One factor driving the pursuit of perfection in investment is the desire to wait for more ‘certainty’. Yet, the truth is that the world is no harder to predict than it ever was. What we often mean when we say things are more uncertain is that the stories we once used to explain events are no longer valid.
One of the most common statements since the outbreak of the coronavirus pandemic is that the economic and market outlook has become more uncertain. Given that the future is inherently difficult to predict with any level of confidence and we are generally terrible forecasters, can it really be true that the world is now more uncertain?
The environment unquestionably feels more unstable but before accepting the idea of ‘greater uncertainty’ at face value, it is worth exploring the meaning behind such a claim. What we are really saying is: “I was much more confident in predicting the future of the economy and financial markets before that unexpected event occurred.”
We can further expand this to: “I was much more confident in predicting the future of the economy and financial markets before that unexpected event occurred and showed that my level of certainty was exaggerated.”
It seems paradoxical to suggest that things were more certain before something we hadn’t expected happened and upended our prior beliefs. When we say things are now more uncertain, we are usually implying that something has changed which has meant that the future has become increasingly difficult to predict. It has not. It was unpredictable before and it remains unpredictable now. Rather than making the world more uncertain, unanticipated events serve to show us that we were understating how uncertain things were before.
When claiming greater uncertainty in the future, we actually get it backwards. Although we should not conflate greater uncertainty with changes in the forecastability of the world, this does not mean that the notion is meaningless; it just needs to be considered in a different way.
Let’s take a simple example. A person’s range of potential future personal outcomes includes them losing their job tomorrow. This is (hopefully) a low risk, yet it is a possibility. If they are made redundant tomorrow, then their life has taken that specific course. Their future is still unknowable, but the routes and their likelihood from this starting point have changed. Although it feels like their life is more uncertain now, they are without a job or salary, it is nonsensical to suggest that their life was more certain than before it was struck by a risk that they may have failed to predict.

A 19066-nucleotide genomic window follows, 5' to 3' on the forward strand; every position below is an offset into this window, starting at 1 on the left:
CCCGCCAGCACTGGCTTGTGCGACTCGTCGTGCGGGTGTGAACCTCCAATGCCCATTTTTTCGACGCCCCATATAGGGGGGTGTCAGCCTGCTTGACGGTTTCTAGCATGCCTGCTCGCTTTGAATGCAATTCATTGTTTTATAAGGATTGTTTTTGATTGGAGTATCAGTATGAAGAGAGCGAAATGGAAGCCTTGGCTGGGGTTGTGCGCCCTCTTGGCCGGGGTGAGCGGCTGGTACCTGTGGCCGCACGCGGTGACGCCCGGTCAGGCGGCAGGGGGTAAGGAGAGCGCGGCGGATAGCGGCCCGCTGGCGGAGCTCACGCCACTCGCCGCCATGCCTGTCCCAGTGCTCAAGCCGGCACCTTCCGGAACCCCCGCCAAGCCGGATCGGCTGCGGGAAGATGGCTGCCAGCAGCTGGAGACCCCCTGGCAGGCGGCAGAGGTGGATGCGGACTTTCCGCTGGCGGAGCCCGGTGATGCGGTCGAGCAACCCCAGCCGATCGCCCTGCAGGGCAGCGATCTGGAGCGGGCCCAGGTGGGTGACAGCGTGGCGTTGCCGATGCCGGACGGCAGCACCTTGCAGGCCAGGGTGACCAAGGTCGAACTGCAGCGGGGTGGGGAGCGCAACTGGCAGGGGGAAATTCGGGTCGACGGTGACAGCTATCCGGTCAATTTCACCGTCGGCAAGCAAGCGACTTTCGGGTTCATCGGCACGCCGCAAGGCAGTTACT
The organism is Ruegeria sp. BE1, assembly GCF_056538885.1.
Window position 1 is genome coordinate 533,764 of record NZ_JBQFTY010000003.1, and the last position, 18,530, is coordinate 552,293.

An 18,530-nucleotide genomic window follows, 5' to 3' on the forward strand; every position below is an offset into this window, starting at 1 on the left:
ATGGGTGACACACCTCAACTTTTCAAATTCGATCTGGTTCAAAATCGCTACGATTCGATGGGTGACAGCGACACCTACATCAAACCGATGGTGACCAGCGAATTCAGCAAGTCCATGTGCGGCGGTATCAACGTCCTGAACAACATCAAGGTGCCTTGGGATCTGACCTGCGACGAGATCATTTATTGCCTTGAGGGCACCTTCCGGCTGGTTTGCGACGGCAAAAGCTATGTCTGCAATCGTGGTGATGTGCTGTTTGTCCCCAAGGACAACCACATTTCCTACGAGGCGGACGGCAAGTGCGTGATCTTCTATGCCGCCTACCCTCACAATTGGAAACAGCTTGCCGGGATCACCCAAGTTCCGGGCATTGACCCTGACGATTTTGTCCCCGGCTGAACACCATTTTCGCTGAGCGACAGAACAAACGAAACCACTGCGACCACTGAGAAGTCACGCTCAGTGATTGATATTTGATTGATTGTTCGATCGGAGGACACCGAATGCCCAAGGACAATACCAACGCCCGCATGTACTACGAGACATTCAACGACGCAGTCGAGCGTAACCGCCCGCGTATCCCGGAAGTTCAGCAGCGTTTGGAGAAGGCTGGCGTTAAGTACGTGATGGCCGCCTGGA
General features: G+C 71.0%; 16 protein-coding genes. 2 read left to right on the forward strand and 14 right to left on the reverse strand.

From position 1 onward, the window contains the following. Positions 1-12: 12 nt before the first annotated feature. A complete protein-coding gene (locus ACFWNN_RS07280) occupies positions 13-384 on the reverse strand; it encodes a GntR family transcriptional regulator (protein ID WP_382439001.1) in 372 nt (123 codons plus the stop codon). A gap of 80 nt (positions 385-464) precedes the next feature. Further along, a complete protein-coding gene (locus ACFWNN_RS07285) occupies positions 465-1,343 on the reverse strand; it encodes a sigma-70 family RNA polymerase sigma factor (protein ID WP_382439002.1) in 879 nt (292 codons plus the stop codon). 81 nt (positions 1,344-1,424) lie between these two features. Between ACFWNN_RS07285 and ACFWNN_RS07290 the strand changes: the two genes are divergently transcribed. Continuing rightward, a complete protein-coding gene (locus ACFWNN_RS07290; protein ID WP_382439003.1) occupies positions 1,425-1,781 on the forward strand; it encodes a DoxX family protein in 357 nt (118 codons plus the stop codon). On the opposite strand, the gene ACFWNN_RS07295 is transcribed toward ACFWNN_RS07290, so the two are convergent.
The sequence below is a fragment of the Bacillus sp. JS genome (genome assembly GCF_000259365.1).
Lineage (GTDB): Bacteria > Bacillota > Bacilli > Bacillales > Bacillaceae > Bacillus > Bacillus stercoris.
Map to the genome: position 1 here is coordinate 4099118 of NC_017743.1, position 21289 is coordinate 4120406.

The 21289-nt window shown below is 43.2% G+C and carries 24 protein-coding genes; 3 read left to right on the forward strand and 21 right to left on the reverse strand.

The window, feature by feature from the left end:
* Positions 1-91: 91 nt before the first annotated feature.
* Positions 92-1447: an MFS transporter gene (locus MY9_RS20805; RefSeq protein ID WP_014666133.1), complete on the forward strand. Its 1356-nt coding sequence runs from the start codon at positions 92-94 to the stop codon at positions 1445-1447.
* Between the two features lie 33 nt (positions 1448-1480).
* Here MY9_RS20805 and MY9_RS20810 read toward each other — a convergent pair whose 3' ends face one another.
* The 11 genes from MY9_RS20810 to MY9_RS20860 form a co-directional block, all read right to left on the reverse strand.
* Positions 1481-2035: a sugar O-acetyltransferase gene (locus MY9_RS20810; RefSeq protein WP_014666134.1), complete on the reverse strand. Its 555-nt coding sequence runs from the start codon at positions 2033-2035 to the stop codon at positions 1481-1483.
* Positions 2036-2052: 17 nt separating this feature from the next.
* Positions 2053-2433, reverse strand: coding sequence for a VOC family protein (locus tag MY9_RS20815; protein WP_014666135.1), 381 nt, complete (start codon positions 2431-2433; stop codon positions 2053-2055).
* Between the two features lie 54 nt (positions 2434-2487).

If their life following a job loss hasn’t become more uncertain, then what has it become? More fragile. When we discuss greater uncertainty following a particular event, we often focus on how the shock has left us more vulnerable to future negative events. Since losing their job they are now more susceptible to failing to pay the mortgage and losing their house. There are a range of unpleasant scenarios that are now more likely. This is the same for many businesses through the current recession. The probability of financial hardship may have changed but our certainty in predicting the future hasn’t.
The perception of greater uncertainty is not just about fragility, but how we make sense of the world. When we perceive a sharp rise in uncertainty, we tend to use narratives to explain how the world has become untethered. The cause and effect stories we weave help give us some comfort navigating the randomness and chaotic nature of life. If there is an occurrence that dramatically alters the environment, then the threads that hold together our own explanatory narratives quickly break apart.
The world has not become any harder to predict, but rather the stories we previously used to explain it are no longer valid. As humans, if we cannot construct a coherent narrative, things begin to feel distinctly uncomfortable. To address this, we attempt to create new stories, or simply adjust our previous ones to restore our prior (misplaced) sense of confidence and control.
The very occurrence of the coronavirus pandemic means that any certainty we may have held before was unfounded. Uncertainty always rules, and no one ever knows the future.
The reality is that most people are searching for a level of certainty in this uncertain world – and when it comes to your financial strategy, this is where a good adviser can add significant value by helping you focus on elements within your control to build a reliable, sustainable plan for the future.
Good advice is not about a crystal ball or making impossible predictions, it’s about partnering with clients to help them focus on the things they can control like strategy, diversification, costs, taxes and most importantly, their own investor behaviour. These are the areas where a good adviser can make a real and enduring difference.
The future will always be uncertain but a relationship with a good adviser can give the client the comfort he or she needs to get on with life, without undue worry.
To find out more about how any of these measures may be of assistance in your individual circumstances, please contact Gordon Thoms or David Conte at Calibre Private Wealth Advisers on ph. (03) 9824 2777 or email us here.
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